There were several early concepts identified by the team during the Barnraise event:

  1. Quick Connect - Develop a set of tools for facilitators and parents to quickly learn about one another.

  2. Creating an “I Belong” Environment - Developing a sense of belonging through physical and experiential elements.

  3. Alumni Activation - Leveraging existing alumni to create ambassadors for the e4c program and connecting alumni with current parents in the program.

By taking a design thinking approach to these opportunity areas, BarnRaise participants were able to leverage creativity, along with theory and practice of design to create solutions for the community.

They were also able to deliver some physical solutions. Tangible prototypes of suggested deliverables, such as welcome boxes for new parents coming into the program, were created by the design teams. There was also lively discussion groups, group work, and facilitation that brought all the elements together to achieve the greater goal.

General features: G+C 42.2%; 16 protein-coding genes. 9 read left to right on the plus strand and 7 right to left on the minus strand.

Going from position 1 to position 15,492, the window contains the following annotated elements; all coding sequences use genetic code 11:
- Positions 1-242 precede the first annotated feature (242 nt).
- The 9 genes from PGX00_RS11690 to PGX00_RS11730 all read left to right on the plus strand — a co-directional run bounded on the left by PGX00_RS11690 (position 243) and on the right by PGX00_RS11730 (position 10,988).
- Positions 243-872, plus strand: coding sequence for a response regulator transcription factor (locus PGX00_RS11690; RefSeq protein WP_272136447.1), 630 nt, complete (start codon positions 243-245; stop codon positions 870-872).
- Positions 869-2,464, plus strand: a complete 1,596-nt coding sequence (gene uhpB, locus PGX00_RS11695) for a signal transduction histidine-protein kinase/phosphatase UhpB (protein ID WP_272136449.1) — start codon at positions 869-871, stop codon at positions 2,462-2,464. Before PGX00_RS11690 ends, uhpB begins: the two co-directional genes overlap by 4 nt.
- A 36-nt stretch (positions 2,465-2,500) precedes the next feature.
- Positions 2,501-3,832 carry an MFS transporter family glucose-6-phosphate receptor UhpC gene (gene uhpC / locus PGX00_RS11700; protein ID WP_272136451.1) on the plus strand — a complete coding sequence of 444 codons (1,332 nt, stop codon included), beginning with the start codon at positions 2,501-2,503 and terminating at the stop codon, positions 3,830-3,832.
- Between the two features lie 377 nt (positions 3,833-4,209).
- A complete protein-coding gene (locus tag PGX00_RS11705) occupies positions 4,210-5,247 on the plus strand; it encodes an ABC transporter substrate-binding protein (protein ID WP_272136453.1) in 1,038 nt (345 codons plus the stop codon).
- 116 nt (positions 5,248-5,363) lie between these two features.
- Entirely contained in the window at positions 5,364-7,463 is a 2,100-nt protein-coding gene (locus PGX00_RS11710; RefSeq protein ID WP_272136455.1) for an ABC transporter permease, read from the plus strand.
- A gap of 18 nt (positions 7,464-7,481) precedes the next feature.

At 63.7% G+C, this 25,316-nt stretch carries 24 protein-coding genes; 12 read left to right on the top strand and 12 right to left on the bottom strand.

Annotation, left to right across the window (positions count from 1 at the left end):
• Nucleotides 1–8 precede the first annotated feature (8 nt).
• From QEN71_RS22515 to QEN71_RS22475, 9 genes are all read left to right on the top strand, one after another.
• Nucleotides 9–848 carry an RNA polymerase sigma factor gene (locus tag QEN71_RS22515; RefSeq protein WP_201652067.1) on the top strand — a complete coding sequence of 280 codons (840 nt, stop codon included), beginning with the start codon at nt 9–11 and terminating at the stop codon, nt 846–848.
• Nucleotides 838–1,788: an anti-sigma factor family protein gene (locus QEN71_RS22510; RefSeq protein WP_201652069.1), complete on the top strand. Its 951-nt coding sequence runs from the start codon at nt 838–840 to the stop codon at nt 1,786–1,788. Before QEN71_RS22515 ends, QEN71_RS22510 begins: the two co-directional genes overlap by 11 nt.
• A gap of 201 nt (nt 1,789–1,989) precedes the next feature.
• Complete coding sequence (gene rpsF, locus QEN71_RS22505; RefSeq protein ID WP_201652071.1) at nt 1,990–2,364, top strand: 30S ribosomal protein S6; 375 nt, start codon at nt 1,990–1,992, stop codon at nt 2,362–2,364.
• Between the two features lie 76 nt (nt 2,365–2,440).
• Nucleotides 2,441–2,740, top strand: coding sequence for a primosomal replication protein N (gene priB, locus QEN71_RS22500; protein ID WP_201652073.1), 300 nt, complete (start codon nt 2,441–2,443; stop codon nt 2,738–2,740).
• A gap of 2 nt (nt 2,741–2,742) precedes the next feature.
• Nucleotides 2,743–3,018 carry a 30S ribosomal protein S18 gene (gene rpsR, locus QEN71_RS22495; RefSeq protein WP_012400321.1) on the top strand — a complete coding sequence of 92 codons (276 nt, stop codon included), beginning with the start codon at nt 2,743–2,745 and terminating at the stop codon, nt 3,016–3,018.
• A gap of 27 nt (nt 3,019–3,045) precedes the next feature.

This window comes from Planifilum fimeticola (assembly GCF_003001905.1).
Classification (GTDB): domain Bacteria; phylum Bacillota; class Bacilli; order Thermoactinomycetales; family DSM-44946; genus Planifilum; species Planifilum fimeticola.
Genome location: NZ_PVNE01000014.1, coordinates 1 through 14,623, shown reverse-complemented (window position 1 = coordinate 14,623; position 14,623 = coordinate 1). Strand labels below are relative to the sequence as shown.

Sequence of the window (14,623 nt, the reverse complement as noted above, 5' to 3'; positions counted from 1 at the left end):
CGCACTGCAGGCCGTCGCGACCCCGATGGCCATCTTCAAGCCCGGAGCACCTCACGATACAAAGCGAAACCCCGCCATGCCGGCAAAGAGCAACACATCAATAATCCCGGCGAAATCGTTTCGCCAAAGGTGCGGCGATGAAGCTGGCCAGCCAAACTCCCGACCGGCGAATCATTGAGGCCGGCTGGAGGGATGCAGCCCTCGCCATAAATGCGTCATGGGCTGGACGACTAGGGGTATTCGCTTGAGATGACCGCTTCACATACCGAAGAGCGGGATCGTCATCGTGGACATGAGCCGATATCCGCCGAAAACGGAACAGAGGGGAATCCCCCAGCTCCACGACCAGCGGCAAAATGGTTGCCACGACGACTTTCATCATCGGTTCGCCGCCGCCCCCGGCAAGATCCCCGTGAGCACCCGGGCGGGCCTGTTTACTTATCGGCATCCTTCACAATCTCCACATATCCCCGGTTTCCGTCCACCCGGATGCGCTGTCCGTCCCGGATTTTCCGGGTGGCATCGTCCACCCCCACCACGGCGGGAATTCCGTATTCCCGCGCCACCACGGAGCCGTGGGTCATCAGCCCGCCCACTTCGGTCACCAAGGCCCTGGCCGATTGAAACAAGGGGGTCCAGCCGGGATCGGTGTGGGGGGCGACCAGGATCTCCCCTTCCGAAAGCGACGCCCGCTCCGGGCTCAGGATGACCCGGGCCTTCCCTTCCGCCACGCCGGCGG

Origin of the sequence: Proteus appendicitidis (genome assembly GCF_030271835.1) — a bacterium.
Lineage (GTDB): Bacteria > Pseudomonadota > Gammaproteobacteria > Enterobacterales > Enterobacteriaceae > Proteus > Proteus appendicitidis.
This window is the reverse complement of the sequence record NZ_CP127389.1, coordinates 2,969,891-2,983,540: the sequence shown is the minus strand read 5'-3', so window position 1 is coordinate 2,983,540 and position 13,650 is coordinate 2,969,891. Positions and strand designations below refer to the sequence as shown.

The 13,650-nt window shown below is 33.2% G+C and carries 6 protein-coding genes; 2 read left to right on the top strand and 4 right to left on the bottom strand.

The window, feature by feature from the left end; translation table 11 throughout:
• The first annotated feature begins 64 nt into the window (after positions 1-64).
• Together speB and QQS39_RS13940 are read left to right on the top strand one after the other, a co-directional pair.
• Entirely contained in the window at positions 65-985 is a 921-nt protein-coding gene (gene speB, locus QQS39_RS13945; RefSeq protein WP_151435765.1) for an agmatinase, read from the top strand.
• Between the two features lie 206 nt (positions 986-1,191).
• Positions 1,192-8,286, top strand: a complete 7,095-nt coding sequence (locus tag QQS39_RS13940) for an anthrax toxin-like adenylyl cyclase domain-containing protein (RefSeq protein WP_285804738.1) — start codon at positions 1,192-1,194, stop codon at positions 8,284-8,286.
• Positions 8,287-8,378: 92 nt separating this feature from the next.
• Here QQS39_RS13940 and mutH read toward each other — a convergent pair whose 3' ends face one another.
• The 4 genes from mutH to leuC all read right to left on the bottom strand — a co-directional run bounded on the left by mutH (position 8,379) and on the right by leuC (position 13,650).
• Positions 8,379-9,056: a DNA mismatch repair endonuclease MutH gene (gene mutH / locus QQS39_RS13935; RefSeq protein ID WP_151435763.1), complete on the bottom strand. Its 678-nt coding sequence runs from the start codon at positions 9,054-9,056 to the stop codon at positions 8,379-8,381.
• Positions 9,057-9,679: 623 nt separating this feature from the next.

“When parents and children feel like they belong to a group, they are more likely to be engaged and less likely to drop off, thereby participating to a greater capacity and referring the program to others.” - Kelly Costello, Panorama Innovation

Part of the success of any new process is the willingness of participants to use the process going forward. According to Wachilonga, e4c will be using the design process for another project in the near future and they are excited to see continued development in their fight to end poverty in Edmonton, Canada.

To learn more about e4c and get in touch please visit: e4calberta.org

To learn more about Panorama Innovation and get in touch please visit: panoramainnovation.com

To learn more about BarnRaise Edmonton and get in touch please visit: id.iit.edu/barnraiseedm17